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79
49 tasting notes

Alistair of What-Cha sent me a sample of his Darjeeling First Flush 2014 Rohini Emerald Green Tea with my recent order knowing of my last disastrous attempt at Indian green teas this year. Generally I don’t care for Indian green teas, I feel they overbrew to easily and become bitter; drinking Indian greens makes me feel like that particular type of tea novice who likes all teas except greens because they had a bad experience with them. I like to think that I am not prejudiced against Indian greens, but I do know that I can be overly critical of them. So take anything I say about this with a grain of salt.

The dry leaves are not particularly interesting; there is a lot of variation in the shapes, size and color of the leaves although this is fairly common in Indian greens. Generally I prefer tea that has a uniform shape and size so I always cringe a little when I see Indian greens.

For my first infusion I brewed at 176°F for two minutes. Even before it was done, I could smell the hay aroma. It had a very pure grassy taste, there was a little fruit notes, something like unripened apricot. It almost had an umami taste, but not exactly.

For my second infusion I brewed at 180°F for two and half minutes. This time it had a stronger wet straw scent, although I could still get whiffs of hay. As for taste, it still was grassy, but not as pure; this time it had a slightly ripper (but still unripe) apricot taste.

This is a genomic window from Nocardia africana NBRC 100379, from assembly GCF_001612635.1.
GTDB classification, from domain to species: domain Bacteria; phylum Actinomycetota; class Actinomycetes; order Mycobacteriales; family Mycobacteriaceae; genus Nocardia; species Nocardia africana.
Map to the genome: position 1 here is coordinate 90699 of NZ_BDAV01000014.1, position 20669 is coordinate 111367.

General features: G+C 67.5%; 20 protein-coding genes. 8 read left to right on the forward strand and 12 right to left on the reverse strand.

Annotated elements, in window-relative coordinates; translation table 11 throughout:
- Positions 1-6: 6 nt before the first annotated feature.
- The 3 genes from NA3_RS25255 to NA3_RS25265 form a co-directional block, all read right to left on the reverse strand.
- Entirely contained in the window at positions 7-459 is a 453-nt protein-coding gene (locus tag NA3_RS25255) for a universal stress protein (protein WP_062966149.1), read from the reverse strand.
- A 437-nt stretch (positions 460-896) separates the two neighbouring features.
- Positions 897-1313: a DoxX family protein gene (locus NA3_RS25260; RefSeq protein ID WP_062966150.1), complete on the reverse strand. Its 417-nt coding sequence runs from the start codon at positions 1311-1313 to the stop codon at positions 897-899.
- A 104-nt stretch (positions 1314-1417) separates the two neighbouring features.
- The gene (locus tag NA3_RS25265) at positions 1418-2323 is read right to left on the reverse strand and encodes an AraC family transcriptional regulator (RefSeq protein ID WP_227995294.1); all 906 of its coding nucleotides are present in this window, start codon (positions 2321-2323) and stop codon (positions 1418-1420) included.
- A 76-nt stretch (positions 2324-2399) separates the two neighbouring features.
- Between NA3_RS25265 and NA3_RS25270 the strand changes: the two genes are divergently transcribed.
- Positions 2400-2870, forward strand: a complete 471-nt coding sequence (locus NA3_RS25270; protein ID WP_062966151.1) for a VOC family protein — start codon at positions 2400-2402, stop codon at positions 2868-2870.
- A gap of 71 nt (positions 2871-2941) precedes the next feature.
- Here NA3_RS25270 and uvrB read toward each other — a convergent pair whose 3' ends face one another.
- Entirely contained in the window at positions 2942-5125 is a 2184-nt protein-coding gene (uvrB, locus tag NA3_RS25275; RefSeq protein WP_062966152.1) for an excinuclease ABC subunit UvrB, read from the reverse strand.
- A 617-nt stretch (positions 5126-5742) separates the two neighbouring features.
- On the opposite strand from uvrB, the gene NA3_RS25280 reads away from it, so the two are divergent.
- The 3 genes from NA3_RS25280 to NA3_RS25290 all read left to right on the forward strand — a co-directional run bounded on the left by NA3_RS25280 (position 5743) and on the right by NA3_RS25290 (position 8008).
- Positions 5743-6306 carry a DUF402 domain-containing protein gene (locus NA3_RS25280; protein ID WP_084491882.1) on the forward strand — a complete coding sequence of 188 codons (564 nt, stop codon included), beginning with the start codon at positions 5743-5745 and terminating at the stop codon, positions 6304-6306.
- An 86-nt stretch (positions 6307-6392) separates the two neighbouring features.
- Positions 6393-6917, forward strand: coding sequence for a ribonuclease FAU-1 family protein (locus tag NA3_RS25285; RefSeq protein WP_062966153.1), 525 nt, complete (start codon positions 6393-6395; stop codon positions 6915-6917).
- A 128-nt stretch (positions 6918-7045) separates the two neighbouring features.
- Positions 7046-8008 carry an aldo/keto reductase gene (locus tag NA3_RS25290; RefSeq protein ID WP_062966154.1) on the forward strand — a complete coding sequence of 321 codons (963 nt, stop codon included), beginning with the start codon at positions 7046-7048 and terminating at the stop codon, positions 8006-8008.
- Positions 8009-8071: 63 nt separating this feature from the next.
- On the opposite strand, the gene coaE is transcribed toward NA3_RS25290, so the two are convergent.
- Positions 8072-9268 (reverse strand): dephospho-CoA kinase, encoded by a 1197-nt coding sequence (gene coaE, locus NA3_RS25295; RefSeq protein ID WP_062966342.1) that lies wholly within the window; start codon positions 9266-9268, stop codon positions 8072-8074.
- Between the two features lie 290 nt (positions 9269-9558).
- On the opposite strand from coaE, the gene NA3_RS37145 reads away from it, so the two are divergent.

I decided against doing a third infusion, I didn’t feel it had much more to offer and in my experience Indian greens don’t make it past the second stepping. It wasn’t a bad green tea, but it definitely benefits of adding some form of sweetener to it. While I didn’t use anything in my tea, this teapot easily serves two, so I served the extra cup to my guest who happened to add a little honey to hers, and hers tasted considerably better.

I don’t think I would try this again, I much prefer second flush Indian greens, the muscatel taste in later harvests make Indian greens so much more interesting than first flushes. I don’t think this is a bad tea, just not one for me. I am not a fan of ratings, but if I had to give it a score I’d probably place it somewhere between seven and eight (out of ten).

(Photos at http://rah-tea.blogspot.com/2014/10/what-chas-darjeeling-1st-flush-2014.html)